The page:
Well, it would appear that Lesia Tsurenko was telling the truth after her last round and Marketa Vondousova was wrong. Tsurenko also said that aside from injury she had woken up with a viral illness. Naomi Osaka gave her a 6/1 6/1 thrashing to move into her first Grand Slam semi-final. Osaka was quoted as saying “I really don’t think it’s that hot, sorry. I’m used to Florida heat. I like sweating”. So not everyone is complaining about the heat and humidity then! Only Aryna Sabalenka has given her a game so far in the Open, it has been incredibly routine apart from that. Laura Siegemund did well all in all with her 6/3 6/2 loss, Aliaksandra Sasnovich was double bageled and Julia Glushko was beaten 6/2 6/0.
Her next opponent will be Madison Keys who beat Carla Suarez Navarro, 6/4 6/3. The players had to put up with a talkative Ashe crowd, noticeably more than normal. Even I wondered what the constant ‘buzz’ in the background was. It seemed to effect Suarez Navarro more as she actually had a word with the umpire about it. A single break of serve in the first was enough as Keys went all match unbroken. I wouldn’t say it was a classic this one, it could have been a very decent heat but as I said it would appear the crowd didn’t help with what we call a bit of idle chit-chat.
I was right not to fancy Marin Cilic for his quarter. There is generally a match of this nature during a slam for Cilic and it nearly came earlier on against Alex De Minaur. The warning signs were there. This one he actually led 6/2 4/2 and looked in total control. I actually read somewhere that the way he blew up here was the same as against Pella at Wimbledon and that is probably a fair analysis. I sound harsh in my criticism of the 2014 US Open Champion and a player that was runner-up at SW19 last year and this years Aussie Open, but like many, I feel he is underachieving when it comes down to it. Nishikori kept it as solid and compact as he needed to and he got enough errors off the Cilic racket in the end. Nishikori had lost his initial break lead in the decider before breaking serve for the match at 4/5. This is the 1st time in the Open Era that a Japanese man and woman are in the SF of a Grand Slam. So well done to Kei and Naomi.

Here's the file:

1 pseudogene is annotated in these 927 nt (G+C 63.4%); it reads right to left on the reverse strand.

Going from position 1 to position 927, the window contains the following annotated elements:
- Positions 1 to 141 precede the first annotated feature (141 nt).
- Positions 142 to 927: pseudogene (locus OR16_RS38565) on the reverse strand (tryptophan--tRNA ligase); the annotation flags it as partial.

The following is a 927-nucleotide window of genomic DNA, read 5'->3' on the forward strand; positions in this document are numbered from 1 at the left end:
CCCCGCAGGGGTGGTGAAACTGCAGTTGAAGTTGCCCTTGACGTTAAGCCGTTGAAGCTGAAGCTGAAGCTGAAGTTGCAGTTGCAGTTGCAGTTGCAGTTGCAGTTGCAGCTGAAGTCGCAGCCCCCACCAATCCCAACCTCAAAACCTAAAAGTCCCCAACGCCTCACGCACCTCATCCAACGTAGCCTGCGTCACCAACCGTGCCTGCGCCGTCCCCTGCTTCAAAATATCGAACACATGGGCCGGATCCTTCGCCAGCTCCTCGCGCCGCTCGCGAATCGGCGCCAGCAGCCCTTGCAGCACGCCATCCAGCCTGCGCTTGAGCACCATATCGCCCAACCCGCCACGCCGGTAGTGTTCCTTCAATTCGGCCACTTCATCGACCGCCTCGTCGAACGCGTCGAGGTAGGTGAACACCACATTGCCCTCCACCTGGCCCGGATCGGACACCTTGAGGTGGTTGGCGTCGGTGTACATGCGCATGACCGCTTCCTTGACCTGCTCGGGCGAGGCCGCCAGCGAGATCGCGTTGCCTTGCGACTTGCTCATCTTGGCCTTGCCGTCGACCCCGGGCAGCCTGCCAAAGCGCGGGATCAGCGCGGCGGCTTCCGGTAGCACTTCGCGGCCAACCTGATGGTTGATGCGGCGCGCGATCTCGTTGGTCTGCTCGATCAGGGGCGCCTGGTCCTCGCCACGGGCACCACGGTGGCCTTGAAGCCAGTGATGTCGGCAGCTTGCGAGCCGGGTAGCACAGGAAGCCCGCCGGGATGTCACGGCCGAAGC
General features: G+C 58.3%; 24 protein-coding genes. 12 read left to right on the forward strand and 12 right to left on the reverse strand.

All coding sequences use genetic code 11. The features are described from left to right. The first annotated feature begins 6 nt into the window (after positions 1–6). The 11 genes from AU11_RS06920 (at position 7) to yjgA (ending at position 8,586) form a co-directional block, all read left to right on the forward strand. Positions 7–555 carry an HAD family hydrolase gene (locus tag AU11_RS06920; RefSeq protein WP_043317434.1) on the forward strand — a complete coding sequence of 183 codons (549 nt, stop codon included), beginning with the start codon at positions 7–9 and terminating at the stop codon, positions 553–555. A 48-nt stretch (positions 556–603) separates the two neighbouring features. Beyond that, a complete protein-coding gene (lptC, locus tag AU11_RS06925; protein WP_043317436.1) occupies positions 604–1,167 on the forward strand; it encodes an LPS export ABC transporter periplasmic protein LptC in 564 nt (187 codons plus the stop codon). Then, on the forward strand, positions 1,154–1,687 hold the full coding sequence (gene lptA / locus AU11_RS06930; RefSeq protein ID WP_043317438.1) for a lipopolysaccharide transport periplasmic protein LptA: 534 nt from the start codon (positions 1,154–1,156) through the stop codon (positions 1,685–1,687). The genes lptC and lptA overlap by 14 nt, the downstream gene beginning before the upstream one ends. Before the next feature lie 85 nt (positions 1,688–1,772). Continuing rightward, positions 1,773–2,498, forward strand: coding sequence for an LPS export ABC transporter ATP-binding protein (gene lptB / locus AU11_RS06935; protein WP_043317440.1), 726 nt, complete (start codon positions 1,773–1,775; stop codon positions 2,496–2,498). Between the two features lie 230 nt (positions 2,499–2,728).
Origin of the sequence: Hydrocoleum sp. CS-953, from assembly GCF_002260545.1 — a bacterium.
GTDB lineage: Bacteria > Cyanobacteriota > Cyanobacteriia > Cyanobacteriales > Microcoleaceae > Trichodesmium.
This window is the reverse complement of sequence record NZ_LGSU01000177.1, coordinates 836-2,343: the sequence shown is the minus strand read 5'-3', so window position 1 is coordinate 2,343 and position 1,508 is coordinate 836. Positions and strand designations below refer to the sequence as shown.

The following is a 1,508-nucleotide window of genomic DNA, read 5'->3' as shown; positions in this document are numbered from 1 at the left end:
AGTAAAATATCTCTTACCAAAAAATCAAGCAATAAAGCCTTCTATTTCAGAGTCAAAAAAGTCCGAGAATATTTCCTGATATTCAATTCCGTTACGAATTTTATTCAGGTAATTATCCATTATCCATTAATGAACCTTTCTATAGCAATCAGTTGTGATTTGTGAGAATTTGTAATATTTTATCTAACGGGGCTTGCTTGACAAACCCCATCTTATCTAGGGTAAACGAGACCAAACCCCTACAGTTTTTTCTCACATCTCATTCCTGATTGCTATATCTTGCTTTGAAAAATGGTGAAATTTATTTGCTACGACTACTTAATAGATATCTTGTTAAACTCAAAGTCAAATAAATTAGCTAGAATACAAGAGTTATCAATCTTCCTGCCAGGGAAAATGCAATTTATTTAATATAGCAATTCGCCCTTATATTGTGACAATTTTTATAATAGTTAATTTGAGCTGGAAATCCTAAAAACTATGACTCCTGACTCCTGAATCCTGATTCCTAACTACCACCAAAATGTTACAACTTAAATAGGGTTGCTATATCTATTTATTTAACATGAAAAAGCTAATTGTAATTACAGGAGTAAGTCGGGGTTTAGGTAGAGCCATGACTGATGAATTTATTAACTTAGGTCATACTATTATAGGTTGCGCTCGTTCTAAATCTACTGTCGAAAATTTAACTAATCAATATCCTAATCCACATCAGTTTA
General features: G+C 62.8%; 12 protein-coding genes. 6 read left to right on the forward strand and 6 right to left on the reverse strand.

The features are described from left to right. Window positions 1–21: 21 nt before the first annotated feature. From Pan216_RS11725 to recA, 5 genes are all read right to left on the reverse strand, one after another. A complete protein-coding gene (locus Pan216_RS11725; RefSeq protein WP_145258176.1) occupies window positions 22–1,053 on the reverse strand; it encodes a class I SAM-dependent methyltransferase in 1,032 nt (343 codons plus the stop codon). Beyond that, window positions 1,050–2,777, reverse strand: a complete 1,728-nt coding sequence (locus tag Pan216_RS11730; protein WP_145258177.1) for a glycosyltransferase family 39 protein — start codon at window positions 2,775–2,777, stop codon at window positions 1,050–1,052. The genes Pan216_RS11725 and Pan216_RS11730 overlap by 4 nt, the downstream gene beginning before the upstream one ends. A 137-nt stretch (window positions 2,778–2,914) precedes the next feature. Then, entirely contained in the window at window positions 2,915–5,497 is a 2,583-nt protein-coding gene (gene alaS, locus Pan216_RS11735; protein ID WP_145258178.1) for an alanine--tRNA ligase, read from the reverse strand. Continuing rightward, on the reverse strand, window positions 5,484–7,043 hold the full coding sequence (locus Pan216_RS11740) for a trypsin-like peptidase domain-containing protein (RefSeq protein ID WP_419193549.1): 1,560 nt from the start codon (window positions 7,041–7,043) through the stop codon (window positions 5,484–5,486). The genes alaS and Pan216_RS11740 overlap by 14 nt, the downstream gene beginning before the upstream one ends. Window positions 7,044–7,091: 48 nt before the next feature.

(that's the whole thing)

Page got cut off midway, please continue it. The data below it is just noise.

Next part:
For the record, I do remember the previous time that there was a Japenese male and female player in the last 8 of a Slam. The TV and papers have been on about this for the last few days. Kimiko Date and Shuzo Matsuoka at Wimbledon in 1995. Matsuoka lost to Sampras in four that day as Date lost in straights to the late, great Jana Novotna. I was actually speaking to my pal just before New York about Date/Date-Krumm as she became known. She is divorced now for the record. One of the many fascinating things about her was that she was a left-handed player who had to change to right-handed as it was deemed unacceptable in her homeland.
Novak Djokovic won the last match of the evening session, putting an end to John Millman’s run. The 6/3 6/4 6/4 scoreline was anything but as easy as it looks. Once again the Aussie turned this into a physical encounter, as he did against Federer and we saw Nole struggling again in the conditions. It is pretty impressive how he finds his way through these and even more impressive that he gets the job done in straights. There were some long exchanges and Millman wasn’t always on the receiving end of them. His attitude and commitment deserve a lot of credit and he has won a lot of admirers in NYC with it. However, it is Nole who will now face Nishikori in Friday’s semi.
Andy Del Potro